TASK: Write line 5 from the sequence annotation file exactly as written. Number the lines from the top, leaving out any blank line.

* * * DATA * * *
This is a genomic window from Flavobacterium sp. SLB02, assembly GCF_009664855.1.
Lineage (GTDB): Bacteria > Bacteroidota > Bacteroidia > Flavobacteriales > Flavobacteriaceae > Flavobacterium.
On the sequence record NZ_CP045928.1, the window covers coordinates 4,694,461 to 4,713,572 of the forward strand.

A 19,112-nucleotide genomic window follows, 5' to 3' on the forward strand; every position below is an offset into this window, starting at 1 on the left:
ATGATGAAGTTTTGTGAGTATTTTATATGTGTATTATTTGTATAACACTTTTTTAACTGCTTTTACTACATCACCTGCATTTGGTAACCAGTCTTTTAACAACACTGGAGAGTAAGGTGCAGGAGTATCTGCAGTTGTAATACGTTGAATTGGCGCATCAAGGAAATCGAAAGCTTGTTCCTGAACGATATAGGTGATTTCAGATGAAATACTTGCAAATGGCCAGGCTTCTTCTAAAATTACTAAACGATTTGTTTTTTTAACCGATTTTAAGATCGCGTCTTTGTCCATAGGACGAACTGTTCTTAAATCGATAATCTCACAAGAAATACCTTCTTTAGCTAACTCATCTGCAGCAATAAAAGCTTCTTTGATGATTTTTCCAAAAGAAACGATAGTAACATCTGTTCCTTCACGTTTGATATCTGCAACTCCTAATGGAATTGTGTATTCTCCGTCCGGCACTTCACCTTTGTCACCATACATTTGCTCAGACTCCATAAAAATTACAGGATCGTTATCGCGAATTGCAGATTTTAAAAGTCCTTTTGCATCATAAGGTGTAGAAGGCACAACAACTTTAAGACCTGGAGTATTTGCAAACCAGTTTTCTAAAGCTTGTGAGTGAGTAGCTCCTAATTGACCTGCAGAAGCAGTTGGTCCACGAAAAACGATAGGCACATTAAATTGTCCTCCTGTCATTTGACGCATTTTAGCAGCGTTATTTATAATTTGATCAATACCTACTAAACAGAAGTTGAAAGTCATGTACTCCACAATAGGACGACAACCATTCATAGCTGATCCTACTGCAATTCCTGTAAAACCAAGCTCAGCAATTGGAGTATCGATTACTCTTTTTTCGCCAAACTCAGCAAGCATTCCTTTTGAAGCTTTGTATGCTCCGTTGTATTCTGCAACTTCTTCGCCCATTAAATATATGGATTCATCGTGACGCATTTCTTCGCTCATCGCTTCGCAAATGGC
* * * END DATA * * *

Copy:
ATGATGAAGTTTTGTGAGTATTTTATATGTGTATTATTTGTATAACACTTTTTTAACTGCTTTTACTACATCACCTGCATTTGGTAACCAGTCTTTTAACAACACTGGAGAGTAAGGTGCAGGAGTATCTGCAGTTGTAATACGTTGAATTGGCGCATCAAGGAAATCGAAAGCTTGTTCCTGAACGATATAGGTGATTTCAGATGAAATACTTGCAAATGGCCAGGCTTCTTCTAAAATTACTAAACGATTTGTTTTTTTAACCGATTTTAAGATCGCGTCTTTGTCCATAGGACGAACTGTTCTTAAATCGATAATCTCACAAGAAATACCTTCTTTAGCTAACTCATCTGCAGCAATAAAAGCTTCTTTGATGATTTTTCCAAAAGAAACGATAGTAACATCTGTTCCTTCACGTTTGATATCTGCAACTCCTAATGGAATTGTGTATTCTCCGTCCGGCACTTCACCTTTGTCACCATACATTTGCTCAGACTCCATAAAAATTACAGGATCGTTATCGCGAATTGCAGATTTTAAAAGTCCTTTTGCATCATAAGGTGTAGAAGGCACAACAACTTTAAGACCTGGAGTATTTGCAAACCAGTTTTCTAAAGCTTGTGAGTGAGTAGCTCCTAATTGACCTGCAGAAGCAGTTGGTCCACGAAAAACGATAGGCACATTAAATTGTCCTCCTGTCATTTGACGCATTTTAGCAGCGTTATTTATAATTTGATCAATACCTACTAAACAGAAGTTGAAAGTCATGTACTCCACAATAGGACGACAACCATTCATAGCTGATCCTACTGCAATTCCTGTAAAACCAAGCTCAGCAATTGGAGTATCGATTACTCTTTTTTCGCCAAACTCAGCAAGCATTCCTTTTGAAGCTTTGTATGCTCCGTTGTATTCTGCAACTTCTTCGCCCATTAAATATATGGATTCATCGTGACGCATTTCTTCGCTCATCGCTTCGCAAATGGC